You will probably have done the Implicit Association Test at Harvard University’s website in the past. It flashes rapid pictures and words on the screen, black faces and white faces, negative words and positive words, and sees if people are microscopically slower at associating positive words with black faces than they are with white faces. It measures your unconscious prejudice over age, gender, race and so on. If you haven’t yet tried it and you’ve got a spare 15 minutes or so do so, the chances are that you’ll find that you have some minor degree of subconscious prejudice on age, race, etc. The thing is, even if you do your level best and really concentrate on not being biased at all in the test, it is very hard to fool it. The point is, you can’t turn off your prejudices at whim. If you are prejudiced towards white people, or young people… or English people, or pleasant, likeable people (or indeed, against grouchy, insular, Scottish people) you aren’t going to turn it off.

Choosing someone to run a major international company is presumably a vitally important issue. The CEO of major companies like BP, General Motors or Microsoft arguably has more power than the heads of government of some countries. When appointing CEOs company boards presumably make decisions on things like competence and ability and not trivialities like, say, how tall they are. A third of the CEOs of the top 500 American companies are over 6’2″ tall. Under 4% of American men as a whole are over 6’2″. Presumably no company boards chose their CEO on the basis of height, but clearly there was some subconscious bias at work here.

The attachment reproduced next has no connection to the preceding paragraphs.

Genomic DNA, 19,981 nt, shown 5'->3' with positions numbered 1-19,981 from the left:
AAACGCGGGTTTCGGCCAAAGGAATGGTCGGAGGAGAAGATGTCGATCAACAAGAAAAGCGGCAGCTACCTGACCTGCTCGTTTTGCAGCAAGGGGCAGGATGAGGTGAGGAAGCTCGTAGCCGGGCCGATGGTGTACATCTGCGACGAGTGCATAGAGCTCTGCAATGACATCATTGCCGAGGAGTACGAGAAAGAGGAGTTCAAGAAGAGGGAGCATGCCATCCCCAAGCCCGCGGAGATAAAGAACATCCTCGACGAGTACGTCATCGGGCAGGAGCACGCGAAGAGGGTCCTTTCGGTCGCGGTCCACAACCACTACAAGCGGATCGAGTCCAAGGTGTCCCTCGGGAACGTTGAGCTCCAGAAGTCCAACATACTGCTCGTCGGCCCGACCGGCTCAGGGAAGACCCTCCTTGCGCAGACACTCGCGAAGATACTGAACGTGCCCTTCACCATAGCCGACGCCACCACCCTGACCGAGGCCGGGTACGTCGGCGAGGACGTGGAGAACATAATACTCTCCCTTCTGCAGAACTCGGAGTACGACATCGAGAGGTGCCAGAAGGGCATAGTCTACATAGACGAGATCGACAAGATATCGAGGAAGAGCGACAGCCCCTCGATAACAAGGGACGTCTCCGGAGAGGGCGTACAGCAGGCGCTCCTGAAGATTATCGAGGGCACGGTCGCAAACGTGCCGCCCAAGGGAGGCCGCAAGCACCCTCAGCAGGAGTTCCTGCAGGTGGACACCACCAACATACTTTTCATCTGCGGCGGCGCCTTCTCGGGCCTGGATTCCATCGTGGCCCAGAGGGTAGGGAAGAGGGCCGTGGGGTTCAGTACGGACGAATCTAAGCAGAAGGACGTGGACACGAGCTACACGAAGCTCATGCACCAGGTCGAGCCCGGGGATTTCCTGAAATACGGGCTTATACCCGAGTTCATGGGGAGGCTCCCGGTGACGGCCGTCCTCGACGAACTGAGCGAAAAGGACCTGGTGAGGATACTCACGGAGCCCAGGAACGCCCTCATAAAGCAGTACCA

I’ve referred to Malcolm Gladwell’s Blink here before (in fact, if you’ve read it you may have spotted that some of the packaging examples and the comment about the height of CEOs are drawn from it). In his book Gladwell talks about the “Warren Harding Error”. Warren Harding is normally rated as one of the very worst American Presidents. He had an undistinguished record in Ohio politics. As a Senator he didn’t turn up for the majority of votes. He was an ill-educated, was having a long term affair with a friend’s wife and illegally drank alcohol. Despite his manifest shortcomings, Gladwell argues, he got elected because he looked like a President, a tall, handsome, patrician figure with a strong, rumbling speaking voice. Subconsciously people assumed that because Harding looked like a great President, he would be a great President. They were wrong.

People’s opinions of other people are influenced by unconscious prejudices. So are people’s votes. People consistently voice their approval of Brown’s performance in his job and say how strong, effective and competent he is. These things are clearly not the problem. The reason he polls worse than Blair, must be because he is seen as having an unattractive personality, people just don’t like him, and that will be difficult to change.

Of course, that doesn’t mean he won’t win. James Callaghan was always regarded as far more likeable than Margaret Thatcher yet she won in 1979 and twice thereafter. I do think it will be a real obstacle though. My prediction is that there will indeed be a Brown boost when he becomes leader, but that it won’t last. The public already have firm perceptions of Brown, and they won’t be easy to shift, especially when he is up against an opponent in the form of David Cameron who seems to have the exact opposite effect upon the public.